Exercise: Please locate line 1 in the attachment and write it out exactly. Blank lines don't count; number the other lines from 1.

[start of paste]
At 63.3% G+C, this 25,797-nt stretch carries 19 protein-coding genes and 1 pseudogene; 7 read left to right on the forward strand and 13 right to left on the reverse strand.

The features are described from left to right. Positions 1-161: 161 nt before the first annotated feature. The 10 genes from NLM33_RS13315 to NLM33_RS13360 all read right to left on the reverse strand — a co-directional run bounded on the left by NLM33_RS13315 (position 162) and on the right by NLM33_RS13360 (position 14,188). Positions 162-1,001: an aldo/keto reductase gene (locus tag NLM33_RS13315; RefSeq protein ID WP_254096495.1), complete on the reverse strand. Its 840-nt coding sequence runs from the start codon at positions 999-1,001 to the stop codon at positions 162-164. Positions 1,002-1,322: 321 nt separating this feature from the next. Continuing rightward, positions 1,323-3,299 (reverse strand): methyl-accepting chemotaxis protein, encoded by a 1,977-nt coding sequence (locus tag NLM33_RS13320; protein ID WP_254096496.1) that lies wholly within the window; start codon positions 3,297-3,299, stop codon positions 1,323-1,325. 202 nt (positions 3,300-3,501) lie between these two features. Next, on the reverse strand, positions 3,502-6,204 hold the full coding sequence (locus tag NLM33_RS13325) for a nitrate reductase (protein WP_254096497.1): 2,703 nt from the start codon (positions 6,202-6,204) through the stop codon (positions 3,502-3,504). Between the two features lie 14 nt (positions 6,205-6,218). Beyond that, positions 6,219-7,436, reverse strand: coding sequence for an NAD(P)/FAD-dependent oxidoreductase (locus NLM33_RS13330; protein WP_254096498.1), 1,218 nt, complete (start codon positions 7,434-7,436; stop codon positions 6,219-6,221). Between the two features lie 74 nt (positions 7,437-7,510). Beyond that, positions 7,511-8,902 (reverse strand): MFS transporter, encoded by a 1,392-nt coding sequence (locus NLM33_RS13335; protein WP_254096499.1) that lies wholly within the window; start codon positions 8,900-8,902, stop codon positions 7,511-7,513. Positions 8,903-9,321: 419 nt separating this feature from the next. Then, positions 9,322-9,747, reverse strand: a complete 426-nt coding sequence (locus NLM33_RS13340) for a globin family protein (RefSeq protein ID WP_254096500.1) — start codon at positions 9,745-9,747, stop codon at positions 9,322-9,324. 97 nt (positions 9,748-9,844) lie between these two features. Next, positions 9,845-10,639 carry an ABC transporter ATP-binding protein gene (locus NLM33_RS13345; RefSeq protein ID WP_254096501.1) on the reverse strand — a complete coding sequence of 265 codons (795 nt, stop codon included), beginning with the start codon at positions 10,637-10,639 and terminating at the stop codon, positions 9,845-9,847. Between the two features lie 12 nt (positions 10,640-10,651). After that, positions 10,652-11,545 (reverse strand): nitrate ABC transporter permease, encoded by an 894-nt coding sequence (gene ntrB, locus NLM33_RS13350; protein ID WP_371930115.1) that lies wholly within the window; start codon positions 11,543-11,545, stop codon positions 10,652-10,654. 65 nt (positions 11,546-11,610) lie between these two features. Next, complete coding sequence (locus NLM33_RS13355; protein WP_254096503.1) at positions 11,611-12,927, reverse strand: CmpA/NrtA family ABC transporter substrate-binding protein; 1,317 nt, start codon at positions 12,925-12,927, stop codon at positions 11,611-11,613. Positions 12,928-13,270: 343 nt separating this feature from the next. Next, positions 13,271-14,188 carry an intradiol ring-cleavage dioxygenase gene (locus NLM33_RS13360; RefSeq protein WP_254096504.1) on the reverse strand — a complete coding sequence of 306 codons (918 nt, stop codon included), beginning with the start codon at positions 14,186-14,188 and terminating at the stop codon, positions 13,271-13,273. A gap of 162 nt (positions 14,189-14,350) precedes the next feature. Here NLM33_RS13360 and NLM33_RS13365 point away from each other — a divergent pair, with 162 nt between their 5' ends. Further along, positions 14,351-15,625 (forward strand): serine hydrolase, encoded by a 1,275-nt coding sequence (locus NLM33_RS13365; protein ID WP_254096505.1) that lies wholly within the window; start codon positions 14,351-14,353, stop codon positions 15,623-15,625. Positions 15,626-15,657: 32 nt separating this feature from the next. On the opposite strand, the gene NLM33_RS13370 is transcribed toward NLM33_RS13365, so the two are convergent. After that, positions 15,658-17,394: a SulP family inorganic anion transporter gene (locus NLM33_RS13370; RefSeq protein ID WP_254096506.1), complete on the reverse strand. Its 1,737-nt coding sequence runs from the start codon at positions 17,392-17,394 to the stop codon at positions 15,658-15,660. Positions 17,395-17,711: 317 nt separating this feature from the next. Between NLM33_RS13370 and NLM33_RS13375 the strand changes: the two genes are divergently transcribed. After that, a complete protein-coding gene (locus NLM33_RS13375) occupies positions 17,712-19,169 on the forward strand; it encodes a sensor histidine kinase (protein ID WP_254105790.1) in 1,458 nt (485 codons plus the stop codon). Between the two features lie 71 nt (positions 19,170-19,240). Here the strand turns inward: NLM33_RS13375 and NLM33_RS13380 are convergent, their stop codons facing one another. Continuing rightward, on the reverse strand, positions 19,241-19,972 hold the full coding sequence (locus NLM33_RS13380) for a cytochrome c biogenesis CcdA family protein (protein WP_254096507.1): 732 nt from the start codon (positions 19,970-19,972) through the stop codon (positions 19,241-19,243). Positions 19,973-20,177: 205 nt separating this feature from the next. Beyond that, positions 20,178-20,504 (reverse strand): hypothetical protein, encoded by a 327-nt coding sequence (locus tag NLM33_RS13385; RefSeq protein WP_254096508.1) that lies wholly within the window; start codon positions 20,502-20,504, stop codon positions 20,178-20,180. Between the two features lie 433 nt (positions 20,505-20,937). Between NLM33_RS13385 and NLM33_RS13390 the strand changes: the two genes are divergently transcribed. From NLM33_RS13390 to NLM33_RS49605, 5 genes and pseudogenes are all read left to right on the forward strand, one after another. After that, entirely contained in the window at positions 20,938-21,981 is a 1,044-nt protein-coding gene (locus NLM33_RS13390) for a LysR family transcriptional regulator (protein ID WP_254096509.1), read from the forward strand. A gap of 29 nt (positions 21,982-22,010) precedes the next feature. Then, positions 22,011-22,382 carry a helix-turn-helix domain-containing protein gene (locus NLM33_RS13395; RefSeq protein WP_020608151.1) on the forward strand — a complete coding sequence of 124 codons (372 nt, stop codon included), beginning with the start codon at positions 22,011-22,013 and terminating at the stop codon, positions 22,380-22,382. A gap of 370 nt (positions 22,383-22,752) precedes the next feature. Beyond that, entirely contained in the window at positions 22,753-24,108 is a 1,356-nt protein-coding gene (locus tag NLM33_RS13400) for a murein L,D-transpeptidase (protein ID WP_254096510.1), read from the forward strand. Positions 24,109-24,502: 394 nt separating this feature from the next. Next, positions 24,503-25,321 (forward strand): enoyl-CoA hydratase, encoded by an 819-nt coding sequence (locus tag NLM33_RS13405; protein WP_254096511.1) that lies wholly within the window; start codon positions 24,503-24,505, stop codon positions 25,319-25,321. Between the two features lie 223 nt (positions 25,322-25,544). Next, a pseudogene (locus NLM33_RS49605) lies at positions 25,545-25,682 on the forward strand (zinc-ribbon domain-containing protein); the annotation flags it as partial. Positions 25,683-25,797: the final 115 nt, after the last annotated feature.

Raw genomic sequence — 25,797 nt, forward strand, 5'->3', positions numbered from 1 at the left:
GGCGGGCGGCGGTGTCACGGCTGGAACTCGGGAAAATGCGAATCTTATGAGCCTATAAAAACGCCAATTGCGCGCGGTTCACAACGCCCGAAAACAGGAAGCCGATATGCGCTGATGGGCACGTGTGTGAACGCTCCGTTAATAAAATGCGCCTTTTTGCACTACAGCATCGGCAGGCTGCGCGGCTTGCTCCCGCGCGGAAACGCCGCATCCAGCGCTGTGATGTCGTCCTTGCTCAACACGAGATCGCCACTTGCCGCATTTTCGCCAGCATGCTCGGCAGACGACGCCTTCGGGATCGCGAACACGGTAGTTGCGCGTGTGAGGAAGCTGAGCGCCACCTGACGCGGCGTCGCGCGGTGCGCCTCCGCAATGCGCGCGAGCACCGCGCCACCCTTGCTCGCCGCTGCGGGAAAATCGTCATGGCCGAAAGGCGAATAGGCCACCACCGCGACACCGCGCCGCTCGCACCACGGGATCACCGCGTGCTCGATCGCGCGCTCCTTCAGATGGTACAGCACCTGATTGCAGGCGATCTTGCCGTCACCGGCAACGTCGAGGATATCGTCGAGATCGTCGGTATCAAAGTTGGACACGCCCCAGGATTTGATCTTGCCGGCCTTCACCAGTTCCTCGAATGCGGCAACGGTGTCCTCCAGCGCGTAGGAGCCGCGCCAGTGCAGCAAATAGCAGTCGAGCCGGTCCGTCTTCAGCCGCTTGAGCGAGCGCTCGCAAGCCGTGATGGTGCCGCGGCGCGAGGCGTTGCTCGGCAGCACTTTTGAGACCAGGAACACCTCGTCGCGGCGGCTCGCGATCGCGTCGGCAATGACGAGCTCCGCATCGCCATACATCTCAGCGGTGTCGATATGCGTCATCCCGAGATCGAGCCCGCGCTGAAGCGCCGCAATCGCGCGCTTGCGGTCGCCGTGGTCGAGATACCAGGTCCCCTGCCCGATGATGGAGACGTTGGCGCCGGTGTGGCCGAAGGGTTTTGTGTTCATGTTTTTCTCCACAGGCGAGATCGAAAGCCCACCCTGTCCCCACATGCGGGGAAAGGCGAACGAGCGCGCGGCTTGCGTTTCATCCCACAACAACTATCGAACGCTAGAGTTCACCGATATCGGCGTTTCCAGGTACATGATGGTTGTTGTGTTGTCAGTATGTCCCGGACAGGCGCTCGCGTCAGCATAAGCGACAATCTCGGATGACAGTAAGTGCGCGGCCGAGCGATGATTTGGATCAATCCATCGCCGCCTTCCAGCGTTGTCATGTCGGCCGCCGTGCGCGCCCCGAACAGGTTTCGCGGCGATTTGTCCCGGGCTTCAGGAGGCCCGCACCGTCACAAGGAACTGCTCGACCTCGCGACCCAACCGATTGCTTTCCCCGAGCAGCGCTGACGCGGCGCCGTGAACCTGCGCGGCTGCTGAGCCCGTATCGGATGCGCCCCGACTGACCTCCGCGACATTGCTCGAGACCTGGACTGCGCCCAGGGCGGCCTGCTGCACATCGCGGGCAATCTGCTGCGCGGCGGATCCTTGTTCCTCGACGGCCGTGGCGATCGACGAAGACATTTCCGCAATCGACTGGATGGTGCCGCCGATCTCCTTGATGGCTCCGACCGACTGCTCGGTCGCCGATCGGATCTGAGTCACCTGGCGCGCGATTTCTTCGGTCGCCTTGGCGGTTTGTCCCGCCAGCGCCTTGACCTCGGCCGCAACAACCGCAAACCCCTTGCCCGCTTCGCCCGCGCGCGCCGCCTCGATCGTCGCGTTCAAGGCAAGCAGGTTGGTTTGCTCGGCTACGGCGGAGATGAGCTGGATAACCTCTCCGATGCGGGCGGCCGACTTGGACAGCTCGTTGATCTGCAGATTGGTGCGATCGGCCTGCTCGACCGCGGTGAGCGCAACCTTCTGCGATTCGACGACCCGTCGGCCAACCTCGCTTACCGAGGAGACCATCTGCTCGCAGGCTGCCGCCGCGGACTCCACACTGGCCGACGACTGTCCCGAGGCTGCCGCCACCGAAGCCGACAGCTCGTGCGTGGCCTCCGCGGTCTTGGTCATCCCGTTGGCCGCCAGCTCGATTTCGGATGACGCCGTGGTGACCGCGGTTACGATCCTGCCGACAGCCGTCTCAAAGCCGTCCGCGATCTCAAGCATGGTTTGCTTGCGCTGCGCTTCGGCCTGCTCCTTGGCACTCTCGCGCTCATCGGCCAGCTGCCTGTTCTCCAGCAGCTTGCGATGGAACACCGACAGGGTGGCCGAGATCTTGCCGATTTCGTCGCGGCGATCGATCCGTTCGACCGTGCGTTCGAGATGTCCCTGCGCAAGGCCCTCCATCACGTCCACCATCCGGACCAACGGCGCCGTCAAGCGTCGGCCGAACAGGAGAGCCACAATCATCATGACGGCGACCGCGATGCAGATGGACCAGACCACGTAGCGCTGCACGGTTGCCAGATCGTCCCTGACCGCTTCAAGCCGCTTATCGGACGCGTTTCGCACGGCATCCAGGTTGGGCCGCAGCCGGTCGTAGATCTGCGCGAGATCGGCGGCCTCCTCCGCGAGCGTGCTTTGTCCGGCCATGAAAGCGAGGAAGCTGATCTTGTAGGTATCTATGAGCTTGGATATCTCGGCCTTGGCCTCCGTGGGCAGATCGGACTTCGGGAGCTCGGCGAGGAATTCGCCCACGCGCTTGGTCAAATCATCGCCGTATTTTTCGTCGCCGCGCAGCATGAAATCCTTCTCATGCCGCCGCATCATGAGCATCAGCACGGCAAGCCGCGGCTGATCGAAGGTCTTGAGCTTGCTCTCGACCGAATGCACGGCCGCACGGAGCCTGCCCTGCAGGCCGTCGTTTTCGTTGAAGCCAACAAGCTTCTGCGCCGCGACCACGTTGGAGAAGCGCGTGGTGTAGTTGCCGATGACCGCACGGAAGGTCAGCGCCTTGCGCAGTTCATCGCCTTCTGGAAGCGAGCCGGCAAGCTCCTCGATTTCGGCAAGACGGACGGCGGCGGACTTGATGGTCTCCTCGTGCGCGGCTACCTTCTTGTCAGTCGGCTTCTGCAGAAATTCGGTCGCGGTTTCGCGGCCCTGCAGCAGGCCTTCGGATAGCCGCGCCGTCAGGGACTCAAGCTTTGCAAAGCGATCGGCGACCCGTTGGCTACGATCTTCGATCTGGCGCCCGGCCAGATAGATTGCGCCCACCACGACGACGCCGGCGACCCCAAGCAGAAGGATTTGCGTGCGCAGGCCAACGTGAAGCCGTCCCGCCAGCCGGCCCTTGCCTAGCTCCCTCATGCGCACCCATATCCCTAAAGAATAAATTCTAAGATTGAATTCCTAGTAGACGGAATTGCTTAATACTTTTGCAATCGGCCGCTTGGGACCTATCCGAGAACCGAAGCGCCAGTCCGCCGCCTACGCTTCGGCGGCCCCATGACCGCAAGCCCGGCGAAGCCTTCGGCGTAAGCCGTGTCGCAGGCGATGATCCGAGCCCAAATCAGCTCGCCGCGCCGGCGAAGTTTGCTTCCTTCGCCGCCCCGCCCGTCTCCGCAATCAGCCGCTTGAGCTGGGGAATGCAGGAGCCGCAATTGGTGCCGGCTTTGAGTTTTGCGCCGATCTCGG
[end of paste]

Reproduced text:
At 63.3% G+C, this 25,797-nt stretch carries 19 protein-coding genes and 1 pseudogene; 7 read left to right on the forward strand and 13 right to left on the reverse strand.